Monday, October 5, 2015

Going Guerilla in Triana

Fotos © Jesús Granada
Until recently, Spain's economic crisis scarcely cut into the number of buildings I have been asked to review by different publications. But since this spring the lack of new work in the pipeline over the past few years seems to be having an impact. This modest museum in a former pottery works in the Seville neigborhood of Triana is all about the crisis, not only in terms of work but also in professional confidence, as I elaborate at the end of my article:
"...The tone of the new" facades, and their invisibility to the street, is in keeping with the modest ambitions of the intervention. The Museum is the product of a new era of moderation in public works, in striking contrast to the projects initiated before the crisis. From the nearby streets, the silhouette of César Pelli's 180-meter-tall Torre Sevilla looms, commissioned by Cajasol, a failed public savings bank. Its lower floors will soon be occupied by the CaixaForum, a cultural center run by La Caixa, the bank that rescued Cajasol, after La Caixa abandoned a more ambitious plan to house the center in the medieval ship works of the Atarazanas in the historic center. Elsewhere, the wooden mushrooms of the Metropol Parasol in the Plaza de la Encarnación, by German architect J. Mayer H., seem gloomy and underused on a warm summer day. And the court-ordered demolition of Zaha Hadid's half-finished library for the University of Seville has been completed, after the project was challenged by local residents for occupying a public park. In this climate, as the Triana Ceramics Museum would seem to confirm, architects must go guerilla, pass under the radar of public attention and commit themselves to specific, local goals."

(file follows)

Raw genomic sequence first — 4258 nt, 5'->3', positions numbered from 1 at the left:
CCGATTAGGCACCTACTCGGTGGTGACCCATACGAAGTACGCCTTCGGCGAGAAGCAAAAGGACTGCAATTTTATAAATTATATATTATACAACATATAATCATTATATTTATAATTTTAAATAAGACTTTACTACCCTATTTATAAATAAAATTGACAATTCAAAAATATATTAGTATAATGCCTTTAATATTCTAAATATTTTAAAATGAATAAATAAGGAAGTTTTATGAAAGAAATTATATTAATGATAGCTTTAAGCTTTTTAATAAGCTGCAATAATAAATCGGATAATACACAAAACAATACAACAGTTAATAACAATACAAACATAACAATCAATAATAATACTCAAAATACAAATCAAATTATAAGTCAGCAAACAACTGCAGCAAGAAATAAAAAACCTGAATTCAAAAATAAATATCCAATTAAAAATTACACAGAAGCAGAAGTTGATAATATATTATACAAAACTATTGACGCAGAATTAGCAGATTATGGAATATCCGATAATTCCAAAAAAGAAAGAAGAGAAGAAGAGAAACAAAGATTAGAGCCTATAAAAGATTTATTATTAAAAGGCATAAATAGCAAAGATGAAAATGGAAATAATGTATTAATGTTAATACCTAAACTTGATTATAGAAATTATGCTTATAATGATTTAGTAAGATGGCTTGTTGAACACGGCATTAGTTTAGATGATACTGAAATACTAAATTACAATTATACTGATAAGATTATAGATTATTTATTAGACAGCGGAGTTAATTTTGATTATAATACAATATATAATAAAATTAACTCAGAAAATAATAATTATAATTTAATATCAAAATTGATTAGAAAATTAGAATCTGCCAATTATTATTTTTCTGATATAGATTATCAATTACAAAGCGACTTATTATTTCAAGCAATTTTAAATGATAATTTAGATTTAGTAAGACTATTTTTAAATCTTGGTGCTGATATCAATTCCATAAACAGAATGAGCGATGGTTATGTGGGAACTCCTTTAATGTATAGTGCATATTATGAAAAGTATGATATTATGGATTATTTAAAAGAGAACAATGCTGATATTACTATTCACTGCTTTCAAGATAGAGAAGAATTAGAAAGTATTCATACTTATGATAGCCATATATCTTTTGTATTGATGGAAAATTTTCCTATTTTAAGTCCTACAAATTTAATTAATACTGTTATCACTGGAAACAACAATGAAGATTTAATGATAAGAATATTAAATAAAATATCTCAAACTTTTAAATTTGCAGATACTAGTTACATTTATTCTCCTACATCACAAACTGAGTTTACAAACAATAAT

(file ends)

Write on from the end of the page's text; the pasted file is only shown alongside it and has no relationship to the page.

More from my original text (the published version was somewhat garbled by my Austrian editors, as their title shows (see below)):
"For the Triana Ceramics Museum in Seville, local architects Miguel Hernández Valencia and Esther López Martín, of AF6 Architects, frame the haphazard elements of a disused pottery works with a second-floor addition that overlooks them on four sides, giving the complex a sense of unity.... "
"Hernández and López ... preserve the original brick kilns, buildings and sheds that were built, over time and with little planning, in and around an open patio. To this labyrinthine complex they add a second level that forms a ring around the patio, and arrange visitors' itineraries on both levels. The patio occupies part of a large block that is enmeshed in the barrio's urban fabric, and that includes the "Cerca Hermosa", a famous gated alley lined with modest houses...."

"Hernández and López's approach to the project was to accept and build on its chaotic accumulation of elements, adding a contemporary contribution with the distinctive facades of the second level....."

"The ceramic brise-soleil of its facades is inspired in the metal storage shelving stacked with half-finished pottery pieces that the architects found in the factory. Its "shelves" are of galvanized steel, and the clay units are custom-made in four sizes, with round centers and faceted exteriors so as to stack easily with a bit of silicone.... They left the original street facade of the building unchanged, with its small corner entrance decorated with terra cotta and painted tiles, adding only signage to a parapet, together with the motif of the brise-soleil in low-relief."

"The tubular clay units of the brise-soleil ... bring to mind unexpected references, from the polka dots on traditional Sevillian flamenco dresses to the [nearby] Triana Bridge, where cast iron circles of graduated diameters fill the space between roadbed and arch (a structural system introduced by Antoine-Rémy Polonceau on the Pont du Carrousel in Paris in 1834)."
Entry facade
Playing at Gorrillas in Triana
Triana Ceramics Museum, Sevilla, by AF6 Arquitectos
architektur.aktuell 426, September 2015, pages 70 - 79

Tuesday, May 19, 2015

Product Placement 3.0

A New Yorker article from last January keeps resonating in my head. It covers advances in computers' ability to read emotions, with applications in mood-based TV advertising, car insurance (lower rates if you behave at the wheel) and other Big Brother stuff.

Here's one example: